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What Should Go Into a Florida Operating Agreement? Part 2

What Should Go Into a Florida Business Operating Agreement?

Florida business litigation attorney L. Reed Bloodworth, the managing partner of Bloodworth Law, discusses what should go into a Florida operating agreement. Part 2 in the series talks about protection inside the business ownership.

This is Part 2 in the series: Inside the Business Ownership

Reed explains that a business operating agreement should be created when a business is formed. It clarifies ownership responsibilities, financial agreements, revenue management, and member roles in the business.

A group of people wanting to form an LLC or other business entity will want to put limits on the ability to transfer ownership. And how you transfer a Florida business interest to someone else should be explained in the operating agreement.

You do this because no one in a business will want any of the other members being able to just give the business ownership to someone else. The other members may not like the other person, or may not approve of them.

Transfer of Ownership

Also included in a business operating agreement are what steps are taken to add new members to a business, or how do you transfer Florida business membership interests to a family member, or maybe even a family trust?

This issue of transfer of ownership could come up and decisions will have to be made. You want to put limits on how transfers happen. You want to set forth what happens when a member wants to leave. And you want to set out how you bring in new members.

For example: What happens when one of the members goes through a divorce?

Reed said he makes sure that a member’s interest is protected so that a spouse doesn’t suddenly take the membership interests, and, also their part of an LLC.

A Business Operating Agreement Answers:

  • How you’re going to handle a third party
  • What happens to the interest
  • What happens when you need to disassociate a member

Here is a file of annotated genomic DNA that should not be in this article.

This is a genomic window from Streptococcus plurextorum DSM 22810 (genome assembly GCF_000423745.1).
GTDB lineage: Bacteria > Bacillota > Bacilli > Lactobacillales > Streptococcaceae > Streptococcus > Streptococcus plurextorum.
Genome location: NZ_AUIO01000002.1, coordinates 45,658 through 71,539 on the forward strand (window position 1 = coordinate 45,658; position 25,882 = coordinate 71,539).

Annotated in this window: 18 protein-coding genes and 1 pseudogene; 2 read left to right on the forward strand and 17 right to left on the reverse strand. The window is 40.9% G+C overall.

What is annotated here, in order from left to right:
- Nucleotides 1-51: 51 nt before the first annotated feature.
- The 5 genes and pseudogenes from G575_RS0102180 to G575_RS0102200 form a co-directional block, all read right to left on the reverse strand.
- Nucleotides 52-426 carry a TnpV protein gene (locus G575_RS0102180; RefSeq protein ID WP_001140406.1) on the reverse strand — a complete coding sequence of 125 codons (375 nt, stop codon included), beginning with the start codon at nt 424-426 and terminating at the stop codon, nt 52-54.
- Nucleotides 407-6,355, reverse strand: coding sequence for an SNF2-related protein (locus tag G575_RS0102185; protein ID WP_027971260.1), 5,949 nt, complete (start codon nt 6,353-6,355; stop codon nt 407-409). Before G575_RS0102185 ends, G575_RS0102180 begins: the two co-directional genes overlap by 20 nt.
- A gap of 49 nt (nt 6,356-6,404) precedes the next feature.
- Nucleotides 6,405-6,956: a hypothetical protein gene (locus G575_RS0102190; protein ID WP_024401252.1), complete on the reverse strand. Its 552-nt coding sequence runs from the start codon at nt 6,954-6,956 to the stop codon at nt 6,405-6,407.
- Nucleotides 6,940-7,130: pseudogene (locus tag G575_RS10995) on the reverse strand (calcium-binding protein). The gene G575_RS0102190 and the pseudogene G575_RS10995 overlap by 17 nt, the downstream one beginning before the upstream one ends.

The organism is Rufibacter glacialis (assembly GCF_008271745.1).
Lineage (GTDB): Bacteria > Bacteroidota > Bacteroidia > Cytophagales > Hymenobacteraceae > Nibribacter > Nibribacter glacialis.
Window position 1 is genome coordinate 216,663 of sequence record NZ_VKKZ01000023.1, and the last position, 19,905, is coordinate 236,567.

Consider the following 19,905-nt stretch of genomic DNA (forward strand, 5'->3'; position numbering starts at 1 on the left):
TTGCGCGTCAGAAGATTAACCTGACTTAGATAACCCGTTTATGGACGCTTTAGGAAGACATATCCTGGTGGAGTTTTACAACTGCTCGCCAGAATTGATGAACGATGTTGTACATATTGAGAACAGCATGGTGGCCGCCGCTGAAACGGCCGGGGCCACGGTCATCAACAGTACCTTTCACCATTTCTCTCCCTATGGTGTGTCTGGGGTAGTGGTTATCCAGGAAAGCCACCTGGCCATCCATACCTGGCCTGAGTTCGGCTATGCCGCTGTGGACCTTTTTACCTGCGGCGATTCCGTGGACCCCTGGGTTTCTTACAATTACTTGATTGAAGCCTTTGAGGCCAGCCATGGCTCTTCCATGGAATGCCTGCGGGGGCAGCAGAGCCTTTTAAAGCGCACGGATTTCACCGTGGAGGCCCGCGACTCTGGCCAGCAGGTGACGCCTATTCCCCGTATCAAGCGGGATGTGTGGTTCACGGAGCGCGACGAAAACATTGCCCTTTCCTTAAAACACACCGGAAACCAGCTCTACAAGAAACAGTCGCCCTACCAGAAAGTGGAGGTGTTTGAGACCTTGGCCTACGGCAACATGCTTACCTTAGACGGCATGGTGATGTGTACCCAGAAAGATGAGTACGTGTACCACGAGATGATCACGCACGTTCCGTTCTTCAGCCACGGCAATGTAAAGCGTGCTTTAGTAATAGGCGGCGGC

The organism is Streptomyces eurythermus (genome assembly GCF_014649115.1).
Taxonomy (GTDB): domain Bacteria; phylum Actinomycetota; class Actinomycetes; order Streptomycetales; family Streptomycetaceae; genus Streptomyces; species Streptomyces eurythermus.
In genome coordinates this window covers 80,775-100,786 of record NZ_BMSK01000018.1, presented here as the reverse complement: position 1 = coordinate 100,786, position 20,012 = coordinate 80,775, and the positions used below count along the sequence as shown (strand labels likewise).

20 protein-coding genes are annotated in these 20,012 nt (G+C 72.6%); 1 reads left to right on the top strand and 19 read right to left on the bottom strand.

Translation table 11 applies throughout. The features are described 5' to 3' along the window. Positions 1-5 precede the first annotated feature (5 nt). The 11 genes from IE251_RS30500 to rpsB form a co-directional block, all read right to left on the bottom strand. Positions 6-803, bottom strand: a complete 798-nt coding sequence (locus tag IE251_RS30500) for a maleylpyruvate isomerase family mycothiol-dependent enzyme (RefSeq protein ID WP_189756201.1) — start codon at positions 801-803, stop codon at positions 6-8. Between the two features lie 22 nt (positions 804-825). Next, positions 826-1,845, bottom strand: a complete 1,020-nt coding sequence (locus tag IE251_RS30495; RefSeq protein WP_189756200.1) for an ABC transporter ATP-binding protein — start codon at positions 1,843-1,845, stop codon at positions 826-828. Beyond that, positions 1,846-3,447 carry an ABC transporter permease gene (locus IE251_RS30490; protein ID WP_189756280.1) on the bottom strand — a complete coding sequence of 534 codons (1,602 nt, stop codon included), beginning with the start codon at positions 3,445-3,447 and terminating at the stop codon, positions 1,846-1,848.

• What if a member wants to sell their interest
  • What happens if there is a death in a partnership or an LLC

If someone passes away, or someone walks out, or someone just wants to sell their interests, you’d want to know how to handle it and put into the agreement. This includes:

  • A determination of the purchase price and terms of payment
  • How to exercise redeeming a membership interest when a member dies
  • And, how to value the membership interest

You’d want to know what happens if the company dissolves, so you’ll put that into the agreement.

How Can You Hold Onto Ownership?

Often times when some of these issues are going on, the other members want the right to match whatever offer so that they can keep the membership interest to themselves. And keep the members that they know and want in there, and not bring in an unknown.

And then, what if it called for the determination of a price to either sell to a third party, or, for the other members to buy out the member that walks out, and buy their interests back?

You put into the agreement, how you’re going to value it? And then, you put into the agreement how the terms of the purchase are going to happen.

You do all of this at the beginning of the partnership so that you don’t have to have a large dispute over it.

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